For those that keep up with the financial markets, cryptocurrencies are on the rise and are set to compete with the centralized banking systems that currently run the world marketplace. Bitcoin was the first successful cryptocurrency invented in 2009 and has since exploded in both popularity and exchange rate to the US dollar. Due to this spike in use, it is harder to gain a profit from mining bitcoin (BTC) or being part of their blockchain than it was before. So then, what is Ethereum (ETH)? This is a new currency, with more advantages and lower barriers to entry in turning a profit on mining ETH, along with flexibility not seen in BTC.
How it works
In a traditional physical currency system, a central agency validates the integrity of a transaction and keeps a record in their ledger. In an e-coin currency, the ledger is maintained on a giant network of peer-to-peer computers. Transactions are grouped into “blocks”. This ledger is verified by their computing resources generating a hash value and working until that hash matches the hash of the transaction. This takes time, power and cannot be faked. The value of the coin comes from this “proof of work” that the computer did to guess the correct hash value. Once a computer obtains the correct hash, all other computers on the network get this hash sent to them and added to their running ledger. This entire concept and process is called the “blockchain”.
Both ETH and BTC use this technology to verify transactions and release more currency into the crypto economy. There is one main difference between these two cryptocurrencies, and that is the Ethereum Virtual Machine (EVM). Typically for each cryptocurrency, you would need to create a new application for each specific use case of the coin. With the invention of the EVM, though, this technology can be migrated to any new application, making it much more portable and easy to use.
ETH also introduces the concept of smart contracts. Smart contracts are very similar to physical contracts in that they bind two or more people into an agreement, typically with the exchange of currency involved, and the contract is executed when all requirements are met. The difference is that with a smart contract, this is simply a piece of code. In other words, they execute or reject automatically when all conditions are met. Smart contracts are analogous to autonomous agents in that they don’t need a human overseeing this contract. Furthermore, these contracts are replicated throughout many peers in the chain, ensuring that any smart contract drafted will not be lost. The code that runs this contract is automatically executed as soon as conditions are met, which is much faster than whenever a human can get around to reviewing the contract and deeming it worthy of execution or rejection. Finally, there is no way human error can disrupt this contract process unless it was present in the original drafting of the contract.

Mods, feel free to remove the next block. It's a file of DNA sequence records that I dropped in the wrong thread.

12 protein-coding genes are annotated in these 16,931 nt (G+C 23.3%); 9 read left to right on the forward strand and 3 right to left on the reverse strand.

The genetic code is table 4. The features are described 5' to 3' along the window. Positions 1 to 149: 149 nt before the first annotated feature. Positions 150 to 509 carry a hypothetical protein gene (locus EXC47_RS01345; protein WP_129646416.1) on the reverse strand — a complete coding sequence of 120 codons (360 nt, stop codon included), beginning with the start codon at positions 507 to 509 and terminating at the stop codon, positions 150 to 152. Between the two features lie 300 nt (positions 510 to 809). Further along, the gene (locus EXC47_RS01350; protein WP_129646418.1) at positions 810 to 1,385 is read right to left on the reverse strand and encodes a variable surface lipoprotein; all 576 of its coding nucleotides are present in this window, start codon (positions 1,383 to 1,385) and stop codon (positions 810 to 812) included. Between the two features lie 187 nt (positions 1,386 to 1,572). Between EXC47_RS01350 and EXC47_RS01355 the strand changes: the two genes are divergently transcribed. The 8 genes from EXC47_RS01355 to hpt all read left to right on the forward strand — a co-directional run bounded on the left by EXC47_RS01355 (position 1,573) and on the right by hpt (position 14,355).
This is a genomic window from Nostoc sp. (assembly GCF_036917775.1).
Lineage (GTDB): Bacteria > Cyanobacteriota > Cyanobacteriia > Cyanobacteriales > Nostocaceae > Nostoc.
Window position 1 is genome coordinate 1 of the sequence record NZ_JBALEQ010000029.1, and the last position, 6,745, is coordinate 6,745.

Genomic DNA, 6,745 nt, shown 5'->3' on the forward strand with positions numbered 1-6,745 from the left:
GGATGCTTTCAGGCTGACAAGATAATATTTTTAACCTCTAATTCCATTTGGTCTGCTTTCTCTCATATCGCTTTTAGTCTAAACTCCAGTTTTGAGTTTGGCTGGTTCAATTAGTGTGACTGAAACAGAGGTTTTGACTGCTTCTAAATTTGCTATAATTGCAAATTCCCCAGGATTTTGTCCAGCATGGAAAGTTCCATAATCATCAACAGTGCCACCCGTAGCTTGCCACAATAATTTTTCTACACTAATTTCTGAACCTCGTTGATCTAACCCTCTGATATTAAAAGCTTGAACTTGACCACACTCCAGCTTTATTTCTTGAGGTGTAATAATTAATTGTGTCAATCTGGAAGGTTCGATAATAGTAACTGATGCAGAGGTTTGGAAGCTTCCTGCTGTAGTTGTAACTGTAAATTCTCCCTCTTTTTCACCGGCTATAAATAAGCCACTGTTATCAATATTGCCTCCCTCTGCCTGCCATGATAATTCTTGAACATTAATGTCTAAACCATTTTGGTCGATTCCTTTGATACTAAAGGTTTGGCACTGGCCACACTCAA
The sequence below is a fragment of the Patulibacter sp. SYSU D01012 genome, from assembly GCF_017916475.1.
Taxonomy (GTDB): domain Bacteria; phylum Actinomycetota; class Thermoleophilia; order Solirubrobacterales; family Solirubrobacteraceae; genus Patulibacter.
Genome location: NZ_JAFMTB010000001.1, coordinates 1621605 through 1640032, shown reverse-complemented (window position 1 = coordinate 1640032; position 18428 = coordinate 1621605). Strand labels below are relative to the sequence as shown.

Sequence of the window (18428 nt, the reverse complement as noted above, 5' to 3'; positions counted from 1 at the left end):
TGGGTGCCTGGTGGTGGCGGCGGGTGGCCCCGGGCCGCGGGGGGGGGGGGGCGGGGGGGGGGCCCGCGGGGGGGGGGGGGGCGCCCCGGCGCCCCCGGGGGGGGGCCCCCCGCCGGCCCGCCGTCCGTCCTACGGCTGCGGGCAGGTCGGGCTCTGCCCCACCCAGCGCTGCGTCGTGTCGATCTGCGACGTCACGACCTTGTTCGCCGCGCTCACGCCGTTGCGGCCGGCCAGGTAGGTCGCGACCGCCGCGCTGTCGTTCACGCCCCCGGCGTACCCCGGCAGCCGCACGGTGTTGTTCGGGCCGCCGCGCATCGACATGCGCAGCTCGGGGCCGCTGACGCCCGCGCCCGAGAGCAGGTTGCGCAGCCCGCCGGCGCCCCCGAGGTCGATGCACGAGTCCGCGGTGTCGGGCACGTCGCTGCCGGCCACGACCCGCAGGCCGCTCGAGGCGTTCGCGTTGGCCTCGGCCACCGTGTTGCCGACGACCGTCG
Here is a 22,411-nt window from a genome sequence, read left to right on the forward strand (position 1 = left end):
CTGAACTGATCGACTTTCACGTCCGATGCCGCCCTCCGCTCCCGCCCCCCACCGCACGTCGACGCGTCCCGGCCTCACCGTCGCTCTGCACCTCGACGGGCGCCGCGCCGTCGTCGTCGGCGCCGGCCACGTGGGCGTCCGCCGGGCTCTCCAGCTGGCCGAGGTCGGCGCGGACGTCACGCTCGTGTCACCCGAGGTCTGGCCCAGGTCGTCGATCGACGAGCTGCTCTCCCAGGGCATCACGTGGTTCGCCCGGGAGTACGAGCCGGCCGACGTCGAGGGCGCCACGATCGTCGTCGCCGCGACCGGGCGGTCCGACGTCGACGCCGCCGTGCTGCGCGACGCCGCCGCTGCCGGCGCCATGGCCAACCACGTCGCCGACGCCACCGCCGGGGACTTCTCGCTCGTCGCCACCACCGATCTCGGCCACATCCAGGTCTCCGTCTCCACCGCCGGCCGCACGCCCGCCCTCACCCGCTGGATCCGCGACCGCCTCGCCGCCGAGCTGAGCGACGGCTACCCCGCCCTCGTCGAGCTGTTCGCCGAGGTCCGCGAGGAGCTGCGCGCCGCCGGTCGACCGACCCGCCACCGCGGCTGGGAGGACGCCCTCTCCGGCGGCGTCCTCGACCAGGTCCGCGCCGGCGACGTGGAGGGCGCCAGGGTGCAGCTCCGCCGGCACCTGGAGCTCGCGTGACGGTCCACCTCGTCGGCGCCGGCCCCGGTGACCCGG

There is always the risk of human error interfering with any cryptocurrency. If your wallet data is not secure, a hacker can easily drain you of your currency instantly, while being verified as a valid transaction through the chain. Keep in mind best security practices, as always, when conducting ETH transactions.
ETH introduces a more flexible approach to electronic currencies built on the same infrastructure as currencies that came before it. Keep an eye on this technology as it continues to grow in the global marketplace.